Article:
The history of cigarette smuggling is also a history of violence, threatened or actual, against people and property.[*] In our previous work, we detailed numerous examples. More recently, in March 2010, a man from Virginia admitted guilt in a murder-for-hire deal with a hit man in a case involving smuggled cigarettes. In November 2008, an elderly couple from New York was killed just inside the Canadian border after a suspected cigarette smuggler plowed into their car while fleeing police.
One cigarette wholesaler in Detroit — Martin & Snyder Product Sales — has had two of its trucks hijacked. One of the company’s “cash and carry” customers was shot three times as the merchandise he had just purchased — including cigarettes — was stolen from him, along with his car. While the customer survived, he lost a kidney in the shooting.
Details recently became available in an older Michigan case we have mentioned before. On Oct. 13, 2004, 107 cases of Philip Morris cigarettes were stolen from a truck operated by Columbian Distribution Services — a Grand Rapids-based company — while it was at a terminal of Eby-Brown Company in the city of Ypsilanti, Mich. The cigarettes were valued at the time at $173,340. The robbery apparently involved a five-man team, but two have never been apprehended, according to an attorney at the U.S. Department of Justice. Court documents state that the driver-victim in this incident was “struck in [sic] the head with a heavy object, bound, blindfolded, robbed and left sitting on the ground as the truck was unloaded.”
Remarkably, one of the three defendants in this case had been convicted of committing a “near[ly] identical crime, just a few years prior in time.” In that 1997 crime, “the victim was wrestled to the ground, bound and gag[g]ed” and told “ ‘we will get you’ ” should he talk. According to the government’s sentencing memorandum, the defendant had also stolen cigarettes from Eby-Brown while working there as an employee. Ironically, he worked in the company’s stamping department, where tax stamps are placed on cigarettes to help thwart smuggling.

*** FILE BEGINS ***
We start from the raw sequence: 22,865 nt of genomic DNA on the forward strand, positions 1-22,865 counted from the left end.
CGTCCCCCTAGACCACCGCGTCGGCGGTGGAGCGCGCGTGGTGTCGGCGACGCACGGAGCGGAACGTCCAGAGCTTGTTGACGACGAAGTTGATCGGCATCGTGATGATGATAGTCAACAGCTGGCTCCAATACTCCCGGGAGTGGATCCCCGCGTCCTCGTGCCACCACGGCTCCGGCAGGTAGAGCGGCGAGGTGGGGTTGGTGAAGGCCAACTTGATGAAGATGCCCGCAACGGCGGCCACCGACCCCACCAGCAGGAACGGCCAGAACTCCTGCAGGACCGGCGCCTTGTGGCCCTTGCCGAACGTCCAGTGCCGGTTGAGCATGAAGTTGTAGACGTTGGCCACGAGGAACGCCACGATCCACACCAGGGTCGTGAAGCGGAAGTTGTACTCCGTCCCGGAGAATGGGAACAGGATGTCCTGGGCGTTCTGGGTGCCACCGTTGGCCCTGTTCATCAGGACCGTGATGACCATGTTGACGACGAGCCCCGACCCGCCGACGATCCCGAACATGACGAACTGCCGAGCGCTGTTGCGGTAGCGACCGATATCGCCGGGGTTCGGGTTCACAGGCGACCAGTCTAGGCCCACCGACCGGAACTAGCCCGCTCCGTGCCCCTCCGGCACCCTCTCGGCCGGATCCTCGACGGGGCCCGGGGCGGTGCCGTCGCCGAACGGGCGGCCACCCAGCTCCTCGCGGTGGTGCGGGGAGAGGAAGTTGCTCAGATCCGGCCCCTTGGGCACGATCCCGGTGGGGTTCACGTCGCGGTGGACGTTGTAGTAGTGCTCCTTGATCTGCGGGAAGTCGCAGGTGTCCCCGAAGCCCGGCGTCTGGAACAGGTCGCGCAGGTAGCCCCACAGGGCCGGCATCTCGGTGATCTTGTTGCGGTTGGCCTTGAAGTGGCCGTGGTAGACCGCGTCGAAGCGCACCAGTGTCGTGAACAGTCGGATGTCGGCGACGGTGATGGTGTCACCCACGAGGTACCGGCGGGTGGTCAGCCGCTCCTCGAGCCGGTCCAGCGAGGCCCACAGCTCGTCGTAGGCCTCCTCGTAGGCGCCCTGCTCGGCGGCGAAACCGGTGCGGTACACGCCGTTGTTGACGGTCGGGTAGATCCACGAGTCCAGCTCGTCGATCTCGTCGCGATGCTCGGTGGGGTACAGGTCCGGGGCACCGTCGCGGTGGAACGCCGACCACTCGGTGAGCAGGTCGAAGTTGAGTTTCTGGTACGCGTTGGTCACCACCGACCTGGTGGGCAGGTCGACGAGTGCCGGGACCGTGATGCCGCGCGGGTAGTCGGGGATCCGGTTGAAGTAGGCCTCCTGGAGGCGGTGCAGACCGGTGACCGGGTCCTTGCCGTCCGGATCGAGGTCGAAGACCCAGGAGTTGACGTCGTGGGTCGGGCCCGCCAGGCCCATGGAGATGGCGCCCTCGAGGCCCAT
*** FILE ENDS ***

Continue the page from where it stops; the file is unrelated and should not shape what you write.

While serving time in prison for the 1997 robbery, the defendant had shared a cell with an individual who was then doing time for bank fraud, and who would later assist in the commission of the Eby-Brown robbery. The third of the perpetrators had a lengthy police record of prior offenses, including assault, burglary and receiving stolen property.
[*] Tax Foundation economist Patrick Fleenor has written that in 1967, the chairman of a smuggling investigative body said that legitimate tobacco-related workers were “confronted almost daily with the risk and dangers of personal violence which are now inherent in their industry.” Patrick Fleenor, “High Cigarette Taxes Stoke Bootlegging, Violence,” (Tax Foundation, 2010), http://www.taxfoundation.org/ news/show/26132.html (accessed December 13, 2010).
 Fleenor, “High Cigarette Taxes Stoke Bootlegging, Violence” (Tax Foundation, 2010), http://www.taxfoundation.org/news/show/ 26132.html (accessed Dec. 13, 2010).
 George Daiza co-owner of Martin & Snyder Product Sales, interview correspondence with Michael LaFaive, Feb. 12, 2008.
 LaFaive, Fleenor and Nesbit, “Cigarette Taxes and Smuggling” (Mackinac Center for Public Policy, 2008), 46, http://www.mackinac.org/archives/2008/s2008-12.pdf (accessed Dec. 10, 2010).
 Barbara McQuade, “Government Sentencing Memorandum, United States of America v. Lee Edward Newberry” (testimony before the United States District Court of Eastern Michigan, February 2010), 2.
 Susan Gillooly, e-mail correspondence with Michael LaFaive, Nov. 12, 2010.
 Barbara McQuade, “Government Sentencing Memorandum, United States of America v. Lee Edward Newberry” (testimony before the United States District Court of Eastern Michigan, February 2010), 5.
 Ibid., 6.
 Barbara McQuade, “Government Sentencing Memorandum, United States of America v. Edward Alford” (testimony before the United States District Court of Eastern Michigan, March 29, 2010).
 Terrence Berg, “Government Sentencing Memorandum, United States of America v. Lamar Larry” (testimony before the United States District Court of Eastern Michigan, November 2009).